Hillary's nomination, Bill's heartfelt talk top off well-crafted evening

‘In the spring of 1971, I met a girl'

The Big History Tuesday night came when Hillary Clinton was declared the Democratic nominee for president, the first woman to scale that summit.  The convention also made some Little History later when the first ever – what? – “nominee’s husband” and potentially the first First Gentleman addressed a national convention.

The Big History was momentous, destined to be a chapter in the history books.

Tuesday’s nomination, though, was a moment in a formal ritual; it was dramatic, not hugely emotional. Hillary wasn’t in the house.

The Big Emotion and the Big Celebration will come Thursday night, when Hillary Clinton gives what could be the most important performance of her long public career, and of her life.

So Tuesday night, it was that Little History that provided much of the drama, heart and focus.

The long, tumultuous and mysterious story of the Clintons is material for Tolstoy or Fitzgerald. There’s nothing in American political history to compare.  A few minutes after 10 p.m. on the second night of the party convention amidst the weirdest modern campaign, in walks a former president – a beloved rogue, a smooth talker, a political savant – to tell the story of his wife’s life and work. A most exotic spectacle it was.

“In the spring of 1971, I met a girl,” he began and the maestro had the crowd in his palm.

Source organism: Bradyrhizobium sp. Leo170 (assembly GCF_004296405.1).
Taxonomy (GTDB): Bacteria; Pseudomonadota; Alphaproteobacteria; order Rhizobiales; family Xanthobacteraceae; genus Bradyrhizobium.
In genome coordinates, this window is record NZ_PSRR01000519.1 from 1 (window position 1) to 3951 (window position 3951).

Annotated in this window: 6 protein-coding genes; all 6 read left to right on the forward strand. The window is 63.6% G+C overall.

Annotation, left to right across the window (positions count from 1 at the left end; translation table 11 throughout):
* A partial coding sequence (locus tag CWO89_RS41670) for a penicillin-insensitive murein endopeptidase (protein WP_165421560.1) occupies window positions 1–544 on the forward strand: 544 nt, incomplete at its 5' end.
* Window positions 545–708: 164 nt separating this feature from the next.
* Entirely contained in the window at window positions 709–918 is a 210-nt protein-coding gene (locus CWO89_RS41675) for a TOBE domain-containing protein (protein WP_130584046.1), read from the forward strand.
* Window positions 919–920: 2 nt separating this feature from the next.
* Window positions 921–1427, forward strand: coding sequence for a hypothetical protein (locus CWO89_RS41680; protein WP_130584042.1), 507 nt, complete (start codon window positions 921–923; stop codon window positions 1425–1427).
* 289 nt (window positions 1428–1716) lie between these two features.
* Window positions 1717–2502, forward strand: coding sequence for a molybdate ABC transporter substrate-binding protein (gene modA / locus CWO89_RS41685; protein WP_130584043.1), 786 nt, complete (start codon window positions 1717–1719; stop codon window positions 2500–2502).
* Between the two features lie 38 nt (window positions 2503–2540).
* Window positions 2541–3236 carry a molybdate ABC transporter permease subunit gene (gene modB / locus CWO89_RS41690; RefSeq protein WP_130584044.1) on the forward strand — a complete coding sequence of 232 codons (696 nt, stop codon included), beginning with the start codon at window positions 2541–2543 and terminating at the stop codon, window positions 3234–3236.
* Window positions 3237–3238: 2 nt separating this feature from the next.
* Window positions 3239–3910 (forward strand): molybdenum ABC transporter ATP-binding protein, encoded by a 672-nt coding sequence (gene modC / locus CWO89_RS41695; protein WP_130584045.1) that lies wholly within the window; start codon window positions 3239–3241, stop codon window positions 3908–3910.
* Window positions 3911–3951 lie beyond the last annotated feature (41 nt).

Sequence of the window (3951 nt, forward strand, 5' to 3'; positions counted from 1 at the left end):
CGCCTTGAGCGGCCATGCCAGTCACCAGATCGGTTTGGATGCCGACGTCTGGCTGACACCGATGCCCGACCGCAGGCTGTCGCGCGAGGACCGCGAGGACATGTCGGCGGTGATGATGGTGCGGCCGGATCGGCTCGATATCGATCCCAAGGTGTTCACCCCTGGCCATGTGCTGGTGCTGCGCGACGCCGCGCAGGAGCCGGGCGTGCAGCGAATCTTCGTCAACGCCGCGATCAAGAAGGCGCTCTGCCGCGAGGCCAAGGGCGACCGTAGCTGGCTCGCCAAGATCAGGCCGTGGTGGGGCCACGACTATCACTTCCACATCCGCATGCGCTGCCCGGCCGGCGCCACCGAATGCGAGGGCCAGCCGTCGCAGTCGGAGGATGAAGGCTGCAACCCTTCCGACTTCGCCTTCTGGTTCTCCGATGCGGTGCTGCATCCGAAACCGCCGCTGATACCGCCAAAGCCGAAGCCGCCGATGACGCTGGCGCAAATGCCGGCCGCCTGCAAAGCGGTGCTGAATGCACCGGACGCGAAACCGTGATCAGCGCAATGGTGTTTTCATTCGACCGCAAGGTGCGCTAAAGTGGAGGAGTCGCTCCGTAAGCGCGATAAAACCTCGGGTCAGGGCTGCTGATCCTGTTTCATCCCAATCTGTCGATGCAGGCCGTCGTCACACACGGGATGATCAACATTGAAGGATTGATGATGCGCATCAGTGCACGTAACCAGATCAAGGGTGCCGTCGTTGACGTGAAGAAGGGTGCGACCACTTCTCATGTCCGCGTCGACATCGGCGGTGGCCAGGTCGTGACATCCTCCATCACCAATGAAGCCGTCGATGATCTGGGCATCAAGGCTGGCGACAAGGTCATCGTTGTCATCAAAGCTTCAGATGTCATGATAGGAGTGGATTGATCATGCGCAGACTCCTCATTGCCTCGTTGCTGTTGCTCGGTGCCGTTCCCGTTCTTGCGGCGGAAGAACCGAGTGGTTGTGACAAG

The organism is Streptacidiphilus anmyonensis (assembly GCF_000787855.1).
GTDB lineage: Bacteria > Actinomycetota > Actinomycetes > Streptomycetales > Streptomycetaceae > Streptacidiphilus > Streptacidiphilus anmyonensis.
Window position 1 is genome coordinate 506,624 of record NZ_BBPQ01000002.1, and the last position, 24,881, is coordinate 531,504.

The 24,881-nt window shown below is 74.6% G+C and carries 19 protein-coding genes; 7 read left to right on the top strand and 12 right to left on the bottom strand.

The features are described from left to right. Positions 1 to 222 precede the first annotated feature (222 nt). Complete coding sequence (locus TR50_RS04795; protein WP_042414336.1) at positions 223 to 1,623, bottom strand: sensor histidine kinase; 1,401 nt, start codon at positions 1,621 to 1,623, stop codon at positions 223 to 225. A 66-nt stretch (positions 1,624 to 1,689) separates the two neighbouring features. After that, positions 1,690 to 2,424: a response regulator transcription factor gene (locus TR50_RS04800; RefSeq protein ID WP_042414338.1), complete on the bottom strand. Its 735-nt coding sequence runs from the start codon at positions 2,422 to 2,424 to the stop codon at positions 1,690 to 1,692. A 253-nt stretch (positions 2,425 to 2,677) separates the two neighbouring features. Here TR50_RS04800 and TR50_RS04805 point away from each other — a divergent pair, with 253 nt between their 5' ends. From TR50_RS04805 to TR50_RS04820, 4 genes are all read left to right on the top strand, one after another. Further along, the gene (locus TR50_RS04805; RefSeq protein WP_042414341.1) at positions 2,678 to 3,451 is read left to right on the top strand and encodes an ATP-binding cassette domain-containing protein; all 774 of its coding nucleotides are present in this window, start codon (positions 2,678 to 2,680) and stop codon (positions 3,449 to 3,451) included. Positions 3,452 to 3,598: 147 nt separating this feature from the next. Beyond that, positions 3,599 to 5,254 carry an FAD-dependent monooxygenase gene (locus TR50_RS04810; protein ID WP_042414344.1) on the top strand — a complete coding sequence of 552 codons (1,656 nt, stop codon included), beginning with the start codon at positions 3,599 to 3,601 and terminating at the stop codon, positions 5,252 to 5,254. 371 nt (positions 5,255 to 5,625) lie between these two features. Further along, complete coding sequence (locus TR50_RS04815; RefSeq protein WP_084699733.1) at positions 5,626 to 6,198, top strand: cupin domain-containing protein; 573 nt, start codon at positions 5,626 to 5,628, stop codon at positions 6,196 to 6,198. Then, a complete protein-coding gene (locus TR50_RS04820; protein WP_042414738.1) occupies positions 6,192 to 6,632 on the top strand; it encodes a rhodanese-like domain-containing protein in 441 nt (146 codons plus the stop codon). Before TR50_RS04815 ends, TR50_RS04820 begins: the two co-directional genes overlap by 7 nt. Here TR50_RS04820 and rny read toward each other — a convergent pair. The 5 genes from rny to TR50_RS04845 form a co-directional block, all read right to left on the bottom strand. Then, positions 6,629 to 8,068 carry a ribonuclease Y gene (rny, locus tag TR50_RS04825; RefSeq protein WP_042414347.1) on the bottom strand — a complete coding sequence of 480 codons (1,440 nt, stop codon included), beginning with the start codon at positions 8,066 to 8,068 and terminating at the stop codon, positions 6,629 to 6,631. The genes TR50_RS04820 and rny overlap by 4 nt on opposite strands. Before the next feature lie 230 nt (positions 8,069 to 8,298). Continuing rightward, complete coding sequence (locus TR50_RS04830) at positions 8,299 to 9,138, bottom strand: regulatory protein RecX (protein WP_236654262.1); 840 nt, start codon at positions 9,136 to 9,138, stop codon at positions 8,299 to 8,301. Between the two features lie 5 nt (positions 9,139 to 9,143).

He didn’t give a speech. He talked, intimately, as if he was telling stories at his dinner table. He told stories of their romance and marriage, weaving them with stories of the good works, charitable missions and social policy projects that filled her life. It was a homey, vivid brag about a chronic do-gooder, a Girl Scout, a workaholic devoted to her daughter above all; it was a stunning, convincing contrast to the caricature of Hillary as dragon lady that’s now cast in concrete.

He meandered for sure, but pivoted to a subtle explanation of why she is the woman for the moment.

“She's the best darn change-maker I've ever met in my entire life,” Clinton said. "This woman has never been satisfied with the status quo. ... She always wants to move the ball forward. That is just who she is."

She is a doer by nature, her husband said, programmed to try to improve the real world, not to protect the status quo or promise the moon. Subtext: Trump is all ego, all talk and no heart.

Perhaps it wasn’t the best of Bill Clinton. But I couldn’t take my eyes off him. I suspect his talk will resonate for those who listened.

Bill Clinton’s speech was the culmination of a very well-crafted program that laid out Hillary Clinton’s personal story and professional accomplishments in discreet chapters, with varied, eloquent speakers from politics and popular culture and well-produced video vignettes. The chorus of the show, fitting on the day a woman finally won a party nomination, was the power, progress and plight of women and, to a lesser degree, children.

It was a purposeful, sophisticated and finely crafted evening of political persuasion.  It was set up nicely early in the day when Bernie Sanders moved that Hillary Clinton be nominated by acclamation. The inside project of soothing Sanders supporters gave way to the more important outside project of talking to independents, discouraged Democrats and the eclectic horde of Never Trumpers.

The Democrats’ first night beat the Republican opener in the Nielsen ratings by some 3 million viewers. That’s good news for the Democrats, surprising given the intense interest in Trump.

After two days of this political All-Star Game, Team Hillary has committed few errors, scored a respectable number of runs and played with discipline. Michelle Obama is still the MVP. There’s still half a season to play, incredibly and unbearably.

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